By Mollie Mansfield
A mother-of-two has spoken out about the emotional turmoil this time of year has on her son – who is ALLERGIC TO EASTER.
Every year Carol Toole, 45, resents the Easter holiday due to her 10-year-old son, Reece, being allergic to the festivity.
Since the age of three, Reece has been severely allergic to nuts – meaning that even being in the same room as an unwrapped Easter egg that could contain nuts would cause him to start having allergic reactions.
During the holiday, Carol, a retail worker, is forced to snatch Easter eggs her son is gifted from him and replace them with plastic eggs, sweets and specific chocolate which contains no traces of nuts.
Carol, from Tamworth, Staffs, said: “We only found out about Reece’s allergy when he was three years old as he was handing me peanuts at a family party.
“He ran off crying and came back and his face had started to swell up – at first we thought he had been bitten by an insect because nothing like this had happened to him before.
“We took him to the chemist to get some medication, but he started wheezing, coughing and sneezing, so we went to the hospital.
“As soon as we got there they could tell what it was, and the next week he had blood tests saying he was allergic to all nuts – and therefore cannot eat anything that is made in a factory that contains nuts.
“This means that he’s allergic to Easter – he can’t have normal Easter eggs, or Easter treats that you’d pick up in the supermarket – so it’s a tough time for us as a family.
Since finding out Reece’s diagnosis in 2012, Carol and her family have had to take extra caution in every day activities to make sure they don’t set off his allergies.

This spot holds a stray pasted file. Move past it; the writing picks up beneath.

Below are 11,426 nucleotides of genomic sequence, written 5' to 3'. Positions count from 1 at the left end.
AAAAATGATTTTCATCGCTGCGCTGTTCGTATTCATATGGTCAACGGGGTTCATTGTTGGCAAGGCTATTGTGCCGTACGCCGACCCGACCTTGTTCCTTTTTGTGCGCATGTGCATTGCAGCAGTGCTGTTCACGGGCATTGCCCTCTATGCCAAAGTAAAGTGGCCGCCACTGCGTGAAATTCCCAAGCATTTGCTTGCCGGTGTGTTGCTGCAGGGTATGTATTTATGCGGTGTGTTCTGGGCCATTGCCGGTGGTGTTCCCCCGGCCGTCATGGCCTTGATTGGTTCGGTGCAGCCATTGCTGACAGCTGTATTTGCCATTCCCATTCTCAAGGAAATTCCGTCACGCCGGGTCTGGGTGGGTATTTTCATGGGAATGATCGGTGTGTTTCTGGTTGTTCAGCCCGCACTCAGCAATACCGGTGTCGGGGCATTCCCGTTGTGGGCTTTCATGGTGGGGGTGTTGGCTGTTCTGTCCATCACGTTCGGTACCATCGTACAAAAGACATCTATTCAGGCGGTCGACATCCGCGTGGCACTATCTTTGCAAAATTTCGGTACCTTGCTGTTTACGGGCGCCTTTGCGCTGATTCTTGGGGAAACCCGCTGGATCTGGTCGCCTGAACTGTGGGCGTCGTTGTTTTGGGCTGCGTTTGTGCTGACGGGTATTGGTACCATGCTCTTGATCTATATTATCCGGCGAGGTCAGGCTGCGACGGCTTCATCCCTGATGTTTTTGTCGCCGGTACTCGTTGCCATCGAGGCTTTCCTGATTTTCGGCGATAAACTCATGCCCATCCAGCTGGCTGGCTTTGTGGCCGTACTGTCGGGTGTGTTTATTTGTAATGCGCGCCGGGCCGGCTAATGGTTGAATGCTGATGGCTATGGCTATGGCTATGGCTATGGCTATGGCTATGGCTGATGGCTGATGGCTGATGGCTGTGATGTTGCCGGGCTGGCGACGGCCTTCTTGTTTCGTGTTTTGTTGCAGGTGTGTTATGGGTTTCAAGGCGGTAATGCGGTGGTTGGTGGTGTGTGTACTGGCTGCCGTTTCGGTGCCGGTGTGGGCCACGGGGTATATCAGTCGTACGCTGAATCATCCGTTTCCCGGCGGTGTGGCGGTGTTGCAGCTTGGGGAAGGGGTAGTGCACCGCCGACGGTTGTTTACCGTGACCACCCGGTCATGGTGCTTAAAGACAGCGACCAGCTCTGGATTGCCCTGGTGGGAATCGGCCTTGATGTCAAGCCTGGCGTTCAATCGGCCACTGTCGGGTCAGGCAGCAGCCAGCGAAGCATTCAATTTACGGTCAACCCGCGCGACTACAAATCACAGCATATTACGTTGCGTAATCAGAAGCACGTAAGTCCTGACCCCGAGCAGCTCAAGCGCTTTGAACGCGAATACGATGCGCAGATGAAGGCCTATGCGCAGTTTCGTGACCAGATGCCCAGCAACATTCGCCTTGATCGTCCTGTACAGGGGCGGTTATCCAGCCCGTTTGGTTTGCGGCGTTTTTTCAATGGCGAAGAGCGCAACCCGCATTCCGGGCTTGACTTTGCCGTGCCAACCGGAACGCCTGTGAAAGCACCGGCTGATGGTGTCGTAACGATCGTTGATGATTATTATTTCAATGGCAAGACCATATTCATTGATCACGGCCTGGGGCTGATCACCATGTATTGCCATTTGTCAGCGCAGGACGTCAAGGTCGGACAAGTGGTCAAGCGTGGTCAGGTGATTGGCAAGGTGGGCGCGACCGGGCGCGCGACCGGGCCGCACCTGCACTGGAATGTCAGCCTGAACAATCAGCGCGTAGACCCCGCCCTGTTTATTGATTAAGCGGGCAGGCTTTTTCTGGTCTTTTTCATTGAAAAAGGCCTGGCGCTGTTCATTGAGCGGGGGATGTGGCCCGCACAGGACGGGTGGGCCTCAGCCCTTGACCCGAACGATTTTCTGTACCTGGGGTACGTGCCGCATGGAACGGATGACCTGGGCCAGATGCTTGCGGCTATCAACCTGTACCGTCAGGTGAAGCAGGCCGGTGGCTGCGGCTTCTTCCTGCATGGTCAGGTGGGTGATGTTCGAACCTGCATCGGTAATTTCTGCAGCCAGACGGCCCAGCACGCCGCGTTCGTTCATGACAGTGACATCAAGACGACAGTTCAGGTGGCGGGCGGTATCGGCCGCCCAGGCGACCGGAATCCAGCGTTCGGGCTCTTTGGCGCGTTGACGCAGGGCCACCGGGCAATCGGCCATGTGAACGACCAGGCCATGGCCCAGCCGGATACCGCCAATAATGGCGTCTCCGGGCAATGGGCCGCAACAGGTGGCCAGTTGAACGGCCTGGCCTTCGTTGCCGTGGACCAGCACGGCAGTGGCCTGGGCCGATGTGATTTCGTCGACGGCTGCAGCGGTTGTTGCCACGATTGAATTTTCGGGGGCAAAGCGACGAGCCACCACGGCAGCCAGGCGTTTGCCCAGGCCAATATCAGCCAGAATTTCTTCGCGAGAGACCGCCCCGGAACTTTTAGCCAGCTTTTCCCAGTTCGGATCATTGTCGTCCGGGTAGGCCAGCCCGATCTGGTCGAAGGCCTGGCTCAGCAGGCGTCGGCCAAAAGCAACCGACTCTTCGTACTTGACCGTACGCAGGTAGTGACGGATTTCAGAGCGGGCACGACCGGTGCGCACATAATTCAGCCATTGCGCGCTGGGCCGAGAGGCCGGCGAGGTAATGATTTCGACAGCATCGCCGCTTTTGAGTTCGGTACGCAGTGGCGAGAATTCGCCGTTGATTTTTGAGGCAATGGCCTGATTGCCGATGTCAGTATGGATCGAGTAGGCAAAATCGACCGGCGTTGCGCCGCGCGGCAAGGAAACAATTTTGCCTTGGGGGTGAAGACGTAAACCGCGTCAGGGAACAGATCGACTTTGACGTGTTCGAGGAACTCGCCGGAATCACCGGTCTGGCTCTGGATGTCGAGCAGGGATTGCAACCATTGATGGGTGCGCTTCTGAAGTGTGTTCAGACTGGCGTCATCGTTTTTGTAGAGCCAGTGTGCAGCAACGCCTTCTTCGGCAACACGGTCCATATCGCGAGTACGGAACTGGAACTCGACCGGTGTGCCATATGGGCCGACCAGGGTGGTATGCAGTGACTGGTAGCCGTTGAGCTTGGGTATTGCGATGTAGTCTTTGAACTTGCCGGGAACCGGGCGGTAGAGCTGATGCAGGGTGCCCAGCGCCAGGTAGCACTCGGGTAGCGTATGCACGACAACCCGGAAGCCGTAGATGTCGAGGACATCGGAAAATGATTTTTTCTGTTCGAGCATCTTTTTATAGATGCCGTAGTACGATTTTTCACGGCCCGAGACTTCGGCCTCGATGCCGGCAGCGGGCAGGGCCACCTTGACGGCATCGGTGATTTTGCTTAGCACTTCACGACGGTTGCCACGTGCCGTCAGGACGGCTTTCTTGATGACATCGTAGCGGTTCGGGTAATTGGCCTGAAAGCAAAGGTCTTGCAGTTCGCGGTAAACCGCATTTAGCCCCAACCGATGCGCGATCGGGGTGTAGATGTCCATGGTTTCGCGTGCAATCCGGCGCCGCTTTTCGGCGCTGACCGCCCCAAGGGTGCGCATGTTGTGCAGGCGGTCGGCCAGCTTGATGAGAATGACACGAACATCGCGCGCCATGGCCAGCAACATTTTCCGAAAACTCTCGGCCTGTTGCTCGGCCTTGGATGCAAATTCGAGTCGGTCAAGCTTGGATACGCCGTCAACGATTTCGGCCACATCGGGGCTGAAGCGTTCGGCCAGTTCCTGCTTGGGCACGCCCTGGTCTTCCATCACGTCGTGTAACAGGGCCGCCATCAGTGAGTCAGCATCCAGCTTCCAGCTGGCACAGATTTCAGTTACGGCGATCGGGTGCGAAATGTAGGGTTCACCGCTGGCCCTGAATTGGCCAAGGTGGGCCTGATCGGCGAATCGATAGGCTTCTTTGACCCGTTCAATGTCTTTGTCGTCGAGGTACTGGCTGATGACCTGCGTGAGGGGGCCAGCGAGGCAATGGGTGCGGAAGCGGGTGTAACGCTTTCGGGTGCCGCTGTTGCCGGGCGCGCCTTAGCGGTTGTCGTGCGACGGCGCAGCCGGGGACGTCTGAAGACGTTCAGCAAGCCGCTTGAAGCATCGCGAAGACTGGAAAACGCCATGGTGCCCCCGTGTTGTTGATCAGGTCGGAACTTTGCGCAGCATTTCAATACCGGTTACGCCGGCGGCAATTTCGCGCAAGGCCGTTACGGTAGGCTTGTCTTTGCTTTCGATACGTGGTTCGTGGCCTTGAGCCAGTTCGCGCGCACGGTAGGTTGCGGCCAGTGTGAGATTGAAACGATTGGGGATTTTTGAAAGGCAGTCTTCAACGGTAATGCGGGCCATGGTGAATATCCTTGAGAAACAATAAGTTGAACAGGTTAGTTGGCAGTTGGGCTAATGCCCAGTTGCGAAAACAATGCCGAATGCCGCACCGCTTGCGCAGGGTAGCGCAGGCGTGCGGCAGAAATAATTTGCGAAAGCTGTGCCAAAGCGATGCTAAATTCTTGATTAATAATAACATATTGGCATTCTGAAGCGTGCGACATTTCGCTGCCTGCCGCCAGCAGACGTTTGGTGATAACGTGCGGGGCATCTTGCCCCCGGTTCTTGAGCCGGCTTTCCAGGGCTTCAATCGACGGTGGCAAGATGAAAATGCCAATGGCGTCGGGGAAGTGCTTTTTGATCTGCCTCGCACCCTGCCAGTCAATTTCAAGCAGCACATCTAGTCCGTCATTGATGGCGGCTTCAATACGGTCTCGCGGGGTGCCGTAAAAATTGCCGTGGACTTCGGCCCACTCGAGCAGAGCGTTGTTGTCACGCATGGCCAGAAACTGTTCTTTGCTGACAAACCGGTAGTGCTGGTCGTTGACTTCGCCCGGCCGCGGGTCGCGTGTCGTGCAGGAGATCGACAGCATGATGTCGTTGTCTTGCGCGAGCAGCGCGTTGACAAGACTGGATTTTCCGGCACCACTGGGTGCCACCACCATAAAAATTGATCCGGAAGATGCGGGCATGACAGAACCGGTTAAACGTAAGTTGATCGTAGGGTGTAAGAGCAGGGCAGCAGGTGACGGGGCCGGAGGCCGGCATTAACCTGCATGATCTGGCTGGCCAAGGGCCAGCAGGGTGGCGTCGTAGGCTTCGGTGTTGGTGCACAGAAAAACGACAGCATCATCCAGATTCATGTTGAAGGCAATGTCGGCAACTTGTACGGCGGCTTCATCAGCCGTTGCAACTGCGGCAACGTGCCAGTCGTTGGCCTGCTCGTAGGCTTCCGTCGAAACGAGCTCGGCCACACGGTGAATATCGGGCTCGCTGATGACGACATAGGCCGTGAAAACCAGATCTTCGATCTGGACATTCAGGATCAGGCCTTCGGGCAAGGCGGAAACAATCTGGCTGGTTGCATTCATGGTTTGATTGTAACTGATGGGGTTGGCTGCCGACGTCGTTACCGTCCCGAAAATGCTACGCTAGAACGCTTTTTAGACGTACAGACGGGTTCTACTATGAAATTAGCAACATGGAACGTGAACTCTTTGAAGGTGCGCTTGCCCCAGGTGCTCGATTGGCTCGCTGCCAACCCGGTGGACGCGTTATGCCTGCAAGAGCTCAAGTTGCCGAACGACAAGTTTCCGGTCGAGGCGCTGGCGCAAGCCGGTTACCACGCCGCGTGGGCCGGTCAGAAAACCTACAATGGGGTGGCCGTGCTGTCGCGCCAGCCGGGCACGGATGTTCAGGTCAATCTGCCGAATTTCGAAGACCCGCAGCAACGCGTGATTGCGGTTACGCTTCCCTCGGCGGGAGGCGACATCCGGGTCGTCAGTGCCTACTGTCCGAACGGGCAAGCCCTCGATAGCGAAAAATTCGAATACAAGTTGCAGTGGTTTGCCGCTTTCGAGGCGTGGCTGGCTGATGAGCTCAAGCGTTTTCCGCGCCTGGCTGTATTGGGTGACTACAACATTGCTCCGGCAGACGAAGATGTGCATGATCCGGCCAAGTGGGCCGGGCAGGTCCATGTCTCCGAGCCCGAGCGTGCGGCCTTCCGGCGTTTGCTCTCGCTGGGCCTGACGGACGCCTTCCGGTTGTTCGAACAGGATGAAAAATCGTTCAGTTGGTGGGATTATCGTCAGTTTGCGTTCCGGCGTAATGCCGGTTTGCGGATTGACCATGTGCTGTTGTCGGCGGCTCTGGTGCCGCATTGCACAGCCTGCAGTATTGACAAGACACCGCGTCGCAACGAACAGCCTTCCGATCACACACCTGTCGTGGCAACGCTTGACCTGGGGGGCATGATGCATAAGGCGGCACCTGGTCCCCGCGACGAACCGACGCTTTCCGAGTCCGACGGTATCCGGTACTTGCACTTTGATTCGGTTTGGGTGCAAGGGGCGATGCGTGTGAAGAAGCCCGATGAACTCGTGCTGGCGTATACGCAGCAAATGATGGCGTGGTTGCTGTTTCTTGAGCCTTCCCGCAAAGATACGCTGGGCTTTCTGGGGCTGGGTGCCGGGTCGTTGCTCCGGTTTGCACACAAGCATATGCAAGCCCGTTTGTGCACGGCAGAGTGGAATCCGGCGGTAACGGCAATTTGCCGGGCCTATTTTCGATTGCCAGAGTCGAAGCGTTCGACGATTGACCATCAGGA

She said: “Now we have to look at every label before we give Reece something – and if it may contain nuts, or is made in the same factory, then we have to make sure it’s far away from him.
“This is especially hard at Easter time because sometimes family and friends always buy him eggs from the shop and forget to check the label.
“So we have to make sure that we check all of the labels and unfortunately a lot of the time have to take the eggs off of him.
“It’s a hard time of year as he isn’t allowed to do certain things – we take him to an Easter themed bingo and if he were to win he wouldn’t be able to have his prize, and he can’t do conventional Easter egg hunts.
“Luckily as he has got older he understands his allergy, but when he was a child it was really hard as he didn’t understand why everyone could have fun at Easter but him.”
Despite not being able to have a conventional Easter, Carol explained she ensures he doesn’t miss out on the seasonal activities by creating him his own nut-free hunts.
She said: “Every year I have to make sure I plan beforehand – as quite a lot of the nut-free chocolate and sweets that I get him aren’t as easily available as normal Easter eggs.
“I make sure I do him his own special ‘Easter box’ so that he can still be included in the festivities.
“I even buy plastic eggs and fill them with sweets, so everything still looks the part.
“Seeing the allergic reaction he had when he was three is enough to make us extra careful, and the photo should show others why they have to be so careful with what they gift nut-allergy children for Easter.”